What is in this article?:
- Why America Needs a National Manufacturing Strategy
- Maintaining Innovation
American manufacturers will increasingly find themselves at a disadvantage in international markets against establishments from countries backed by effective national strategies designed to give their companies an edge.
President, Information Technology and Innovation Foundation
A robust traded sector economy is essential to U.S. global competitiveness, and a strong manufacturing base is central to traded sector strength, as I have noted previously.
Unfortunately, manufacturing in the United States has lost competitive advantage in the last 15 years and unless this turns around significantly it will continue to be a drag on our efforts to fully recover from the Great Recession.
There is no inherent reason the United States could not run a significant trade surplus in manufacturing. America possesses the tools, talent, and resources to revive industrial production and our innovation economy.
But to do so we need a national strategy for manufacturing renewal that focuses on a cohesive set of polices, as opposed to the hodgepodge of disjointed and often contradictory efforts currently being undertaken by multiple levels of government.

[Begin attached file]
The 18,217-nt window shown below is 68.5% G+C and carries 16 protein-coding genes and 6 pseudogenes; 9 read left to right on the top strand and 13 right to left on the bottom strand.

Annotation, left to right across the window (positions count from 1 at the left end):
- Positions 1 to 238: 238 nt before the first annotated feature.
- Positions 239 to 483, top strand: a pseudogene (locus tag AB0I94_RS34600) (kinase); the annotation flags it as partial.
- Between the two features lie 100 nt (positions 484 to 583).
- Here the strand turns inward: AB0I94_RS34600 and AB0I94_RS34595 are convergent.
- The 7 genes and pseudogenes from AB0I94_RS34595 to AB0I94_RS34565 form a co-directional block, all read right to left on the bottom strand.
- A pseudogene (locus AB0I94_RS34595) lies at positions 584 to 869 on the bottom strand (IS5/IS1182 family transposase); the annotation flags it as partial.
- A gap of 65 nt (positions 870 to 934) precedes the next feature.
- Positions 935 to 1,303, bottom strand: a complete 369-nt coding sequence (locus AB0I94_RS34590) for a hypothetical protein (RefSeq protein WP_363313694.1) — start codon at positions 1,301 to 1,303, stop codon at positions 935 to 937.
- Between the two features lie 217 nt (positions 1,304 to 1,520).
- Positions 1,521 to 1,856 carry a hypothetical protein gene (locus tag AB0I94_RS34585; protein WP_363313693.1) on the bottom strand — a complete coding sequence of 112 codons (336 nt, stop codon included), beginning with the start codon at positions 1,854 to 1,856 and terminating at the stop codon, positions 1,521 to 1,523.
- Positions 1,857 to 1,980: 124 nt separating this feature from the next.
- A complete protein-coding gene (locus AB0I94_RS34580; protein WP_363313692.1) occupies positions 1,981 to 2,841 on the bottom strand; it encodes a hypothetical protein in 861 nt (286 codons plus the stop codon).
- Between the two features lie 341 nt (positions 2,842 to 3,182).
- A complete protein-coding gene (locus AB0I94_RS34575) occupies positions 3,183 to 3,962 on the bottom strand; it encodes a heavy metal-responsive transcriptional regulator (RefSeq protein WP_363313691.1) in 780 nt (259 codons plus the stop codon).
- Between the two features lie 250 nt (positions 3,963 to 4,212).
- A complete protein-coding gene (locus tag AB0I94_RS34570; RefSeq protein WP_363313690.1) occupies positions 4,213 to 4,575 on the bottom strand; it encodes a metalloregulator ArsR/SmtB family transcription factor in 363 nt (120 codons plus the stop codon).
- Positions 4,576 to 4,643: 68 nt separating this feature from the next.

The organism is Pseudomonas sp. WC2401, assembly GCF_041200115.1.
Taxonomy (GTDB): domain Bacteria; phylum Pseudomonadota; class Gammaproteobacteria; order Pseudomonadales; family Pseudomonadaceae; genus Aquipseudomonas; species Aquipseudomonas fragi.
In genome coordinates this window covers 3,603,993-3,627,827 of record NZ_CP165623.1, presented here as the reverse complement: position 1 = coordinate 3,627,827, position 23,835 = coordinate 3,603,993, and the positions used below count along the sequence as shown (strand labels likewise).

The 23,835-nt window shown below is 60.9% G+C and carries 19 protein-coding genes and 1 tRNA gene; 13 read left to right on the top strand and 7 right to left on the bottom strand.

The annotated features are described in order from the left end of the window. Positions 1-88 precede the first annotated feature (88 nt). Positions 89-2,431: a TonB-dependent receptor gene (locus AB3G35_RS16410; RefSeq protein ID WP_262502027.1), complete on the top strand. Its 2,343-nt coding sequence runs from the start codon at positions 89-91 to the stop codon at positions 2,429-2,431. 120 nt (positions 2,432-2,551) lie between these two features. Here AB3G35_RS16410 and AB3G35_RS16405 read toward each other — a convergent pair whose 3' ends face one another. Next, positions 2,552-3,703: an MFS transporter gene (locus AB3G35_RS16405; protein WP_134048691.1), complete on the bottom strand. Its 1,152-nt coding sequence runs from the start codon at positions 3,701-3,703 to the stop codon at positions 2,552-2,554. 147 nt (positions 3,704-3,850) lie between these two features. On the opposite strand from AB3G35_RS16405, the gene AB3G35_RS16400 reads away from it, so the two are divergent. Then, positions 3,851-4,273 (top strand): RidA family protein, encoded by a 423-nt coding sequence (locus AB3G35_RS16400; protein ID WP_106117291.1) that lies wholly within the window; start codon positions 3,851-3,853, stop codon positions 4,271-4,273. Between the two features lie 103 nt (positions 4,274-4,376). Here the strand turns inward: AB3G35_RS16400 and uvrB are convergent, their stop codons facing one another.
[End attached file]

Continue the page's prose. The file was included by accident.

We need a game plan that helps American manufacturers compete and win in the global economy.
There are three main reasons a comprehensive manufacturing strategy is essential to long term economic health. First, manufacturing generates spillover effects that benefit the rest of the economy. The knowledge needed to create new products, processes, and organizational forms cannot be contained completely within an individual establishment. It inevitably spills over to other businesses and individuals, who can use it without paying the costs of creating it.
While this provides broader social value, it also causes businesses to underinvest in R&D because they cannot capture all of the benefits. Government investments can close this research gap while boosting private sector investment in innovation.
In addition, government programs like the Manufacturing Extension Partnership can boost innovation at small and medium sized enterprises (SMEs), which are less likely than larger establishments to take advantage of innovation spillovers through the implementation of new technology, adoption of modern manufacturing processes, and investment in workforce training. In fact, every $1 of investment in the MEP program leads to $32 in economic growth.